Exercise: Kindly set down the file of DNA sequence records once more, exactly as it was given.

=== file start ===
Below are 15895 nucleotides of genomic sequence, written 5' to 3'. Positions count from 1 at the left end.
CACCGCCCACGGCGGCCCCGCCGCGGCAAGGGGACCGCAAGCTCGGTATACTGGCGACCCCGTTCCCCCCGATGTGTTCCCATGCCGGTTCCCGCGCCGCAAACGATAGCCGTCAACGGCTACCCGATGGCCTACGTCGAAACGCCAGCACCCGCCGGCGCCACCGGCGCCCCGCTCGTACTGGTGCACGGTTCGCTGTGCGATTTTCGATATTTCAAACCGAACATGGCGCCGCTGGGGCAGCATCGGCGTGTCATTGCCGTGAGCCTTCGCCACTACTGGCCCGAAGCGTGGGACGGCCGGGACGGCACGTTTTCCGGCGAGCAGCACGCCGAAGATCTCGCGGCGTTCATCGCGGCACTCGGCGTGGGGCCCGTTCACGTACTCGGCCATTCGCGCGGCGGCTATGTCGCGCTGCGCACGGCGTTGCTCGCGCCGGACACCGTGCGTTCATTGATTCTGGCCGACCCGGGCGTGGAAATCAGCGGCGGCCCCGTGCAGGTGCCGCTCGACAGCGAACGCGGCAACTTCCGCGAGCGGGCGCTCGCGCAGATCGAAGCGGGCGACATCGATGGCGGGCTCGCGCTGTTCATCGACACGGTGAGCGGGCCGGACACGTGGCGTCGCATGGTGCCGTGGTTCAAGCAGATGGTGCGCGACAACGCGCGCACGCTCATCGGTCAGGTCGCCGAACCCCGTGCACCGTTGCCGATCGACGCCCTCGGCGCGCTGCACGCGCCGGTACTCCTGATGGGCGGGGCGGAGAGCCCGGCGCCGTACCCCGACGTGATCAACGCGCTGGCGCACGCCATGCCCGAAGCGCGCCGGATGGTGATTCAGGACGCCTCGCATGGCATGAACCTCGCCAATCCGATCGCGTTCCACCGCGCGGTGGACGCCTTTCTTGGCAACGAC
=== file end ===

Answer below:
Below are 15895 nucleotides of genomic sequence, written 5' to 3'. Positions count from 1 at the left end.
CACCGCCCACGGCGGCCCCGCCGCGGCAAGGGGACCGCAAGCTCGGTATACTGGCGACCCCGTTCCCCCCGATGTGTTCCCATGCCGGTTCCCGCGCCGCAAACGATAGCCGTCAACGGCTACCCGATGGCCTACGTCGAAACGCCAGCACCCGCCGGCGCCACCGGCGCCCCGCTCGTACTGGTGCACGGTTCGCTGTGCGATTTTCGATATTTCAAACCGAACATGGCGCCGCTGGGGCAGCATCGGCGTGTCATTGCCGTGAGCCTTCGCCACTACTGGCCCGAAGCGTGGGACGGCCGGGACGGCACGTTTTCCGGCGAGCAGCACGCCGAAGATCTCGCGGCGTTCATCGCGGCACTCGGCGTGGGGCCCGTTCACGTACTCGGCCATTCGCGCGGCGGCTATGTCGCGCTGCGCACGGCGTTGCTCGCGCCGGACACCGTGCGTTCATTGATTCTGGCCGACCCGGGCGTGGAAATCAGCGGCGGCCCCGTGCAGGTGCCGCTCGACAGCGAACGCGGCAACTTCCGCGAGCGGGCGCTCGCGCAGATCGAAGCGGGCGACATCGATGGCGGGCTCGCGCTGTTCATCGACACGGTGAGCGGGCCGGACACGTGGCGTCGCATGGTGCCGTGGTTCAAGCAGATGGTGCGCGACAACGCGCGCACGCTCATCGGTCAGGTCGCCGAACCCCGTGCACCGTTGCCGATCGACGCCCTCGGCGCGCTGCACGCGCCGGTACTCCTGATGGGCGGGGCGGAGAGCCCGGCGCCGTACCCCGACGTGATCAACGCGCTGGCGCACGCCATGCCCGAAGCGCGCCGGATGGTGATTCAGGACGCCTCGCATGGCATGAACCTCGCCAATCCGATCGCGTTCCACCGCGCGGTGGACGCCTTTCTTGGCAACGAC